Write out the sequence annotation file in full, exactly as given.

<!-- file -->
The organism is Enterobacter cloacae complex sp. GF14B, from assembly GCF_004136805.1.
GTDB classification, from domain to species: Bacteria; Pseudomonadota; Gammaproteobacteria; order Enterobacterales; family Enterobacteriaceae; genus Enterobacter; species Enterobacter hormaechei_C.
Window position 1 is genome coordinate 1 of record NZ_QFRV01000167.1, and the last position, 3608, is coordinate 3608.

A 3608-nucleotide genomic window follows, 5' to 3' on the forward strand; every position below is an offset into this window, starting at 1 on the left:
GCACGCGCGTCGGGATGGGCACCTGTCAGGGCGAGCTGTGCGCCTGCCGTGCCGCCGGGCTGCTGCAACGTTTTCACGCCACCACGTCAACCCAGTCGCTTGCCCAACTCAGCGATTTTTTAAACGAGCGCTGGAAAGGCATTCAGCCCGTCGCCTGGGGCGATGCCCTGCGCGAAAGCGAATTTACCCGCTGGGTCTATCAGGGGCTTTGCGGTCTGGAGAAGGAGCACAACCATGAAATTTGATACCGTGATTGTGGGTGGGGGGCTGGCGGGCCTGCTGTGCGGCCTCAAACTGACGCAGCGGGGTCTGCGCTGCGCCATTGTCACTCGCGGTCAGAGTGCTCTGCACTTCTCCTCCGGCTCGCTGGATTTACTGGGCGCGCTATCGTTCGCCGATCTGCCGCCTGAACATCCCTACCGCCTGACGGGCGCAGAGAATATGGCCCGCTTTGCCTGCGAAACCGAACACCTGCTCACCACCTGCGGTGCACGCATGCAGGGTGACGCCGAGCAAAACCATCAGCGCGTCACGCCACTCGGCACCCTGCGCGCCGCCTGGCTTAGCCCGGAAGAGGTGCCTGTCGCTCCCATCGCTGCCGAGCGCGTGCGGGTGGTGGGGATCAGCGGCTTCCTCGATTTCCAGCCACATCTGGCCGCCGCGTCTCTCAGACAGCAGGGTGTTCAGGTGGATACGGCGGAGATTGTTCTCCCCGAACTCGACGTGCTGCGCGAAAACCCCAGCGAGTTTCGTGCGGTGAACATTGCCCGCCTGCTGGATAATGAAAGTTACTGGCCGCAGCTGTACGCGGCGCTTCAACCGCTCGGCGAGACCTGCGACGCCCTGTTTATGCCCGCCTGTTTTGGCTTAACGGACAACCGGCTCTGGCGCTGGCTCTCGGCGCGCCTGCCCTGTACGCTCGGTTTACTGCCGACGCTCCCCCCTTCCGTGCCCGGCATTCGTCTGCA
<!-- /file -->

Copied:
The organism is Enterobacter cloacae complex sp. GF14B, from assembly GCF_004136805.1.
GTDB classification, from domain to species: Bacteria; Pseudomonadota; Gammaproteobacteria; order Enterobacterales; family Enterobacteriaceae; genus Enterobacter; species Enterobacter hormaechei_C.
Window position 1 is genome coordinate 1 of record NZ_QFRV01000167.1, and the last position, 3608, is coordinate 3608.

A 3608-nucleotide genomic window follows, 5' to 3' on the forward strand; every position below is an offset into this window, starting at 1 on the left:
GCACGCGCGTCGGGATGGGCACCTGTCAGGGCGAGCTGTGCGCCTGCCGTGCCGCCGGGCTGCTGCAACGTTTTCACGCCACCACGTCAACCCAGTCGCTTGCCCAACTCAGCGATTTTTTAAACGAGCGCTGGAAAGGCATTCAGCCCGTCGCCTGGGGCGATGCCCTGCGCGAAAGCGAATTTACCCGCTGGGTCTATCAGGGGCTTTGCGGTCTGGAGAAGGAGCACAACCATGAAATTTGATACCGTGATTGTGGGTGGGGGGCTGGCGGGCCTGCTGTGCGGCCTCAAACTGACGCAGCGGGGTCTGCGCTGCGCCATTGTCACTCGCGGTCAGAGTGCTCTGCACTTCTCCTCCGGCTCGCTGGATTTACTGGGCGCGCTATCGTTCGCCGATCTGCCGCCTGAACATCCCTACCGCCTGACGGGCGCAGAGAATATGGCCCGCTTTGCCTGCGAAACCGAACACCTGCTCACCACCTGCGGTGCACGCATGCAGGGTGACGCCGAGCAAAACCATCAGCGCGTCACGCCACTCGGCACCCTGCGCGCCGCCTGGCTTAGCCCGGAAGAGGTGCCTGTCGCTCCCATCGCTGCCGAGCGCGTGCGGGTGGTGGGGATCAGCGGCTTCCTCGATTTCCAGCCACATCTGGCCGCCGCGTCTCTCAGACAGCAGGGTGTTCAGGTGGATACGGCGGAGATTGTTCTCCCCGAACTCGACGTGCTGCGCGAAAACCCCAGCGAGTTTCGTGCGGTGAACATTGCCCGCCTGCTGGATAATGAAAGTTACTGGCCGCAGCTGTACGCGGCGCTTCAACCGCTCGGCGAGACCTGCGACGCCCTGTTTATGCCCGCCTGTTTTGGCTTAACGGACAACCGGCTCTGGCGCTGGCTCTCGGCGCGCCTGCCCTGTACGCTCGGTTTACTGCCGACGCTCCCCCCTTCCGTGCCCGGCATTCGTCTGCA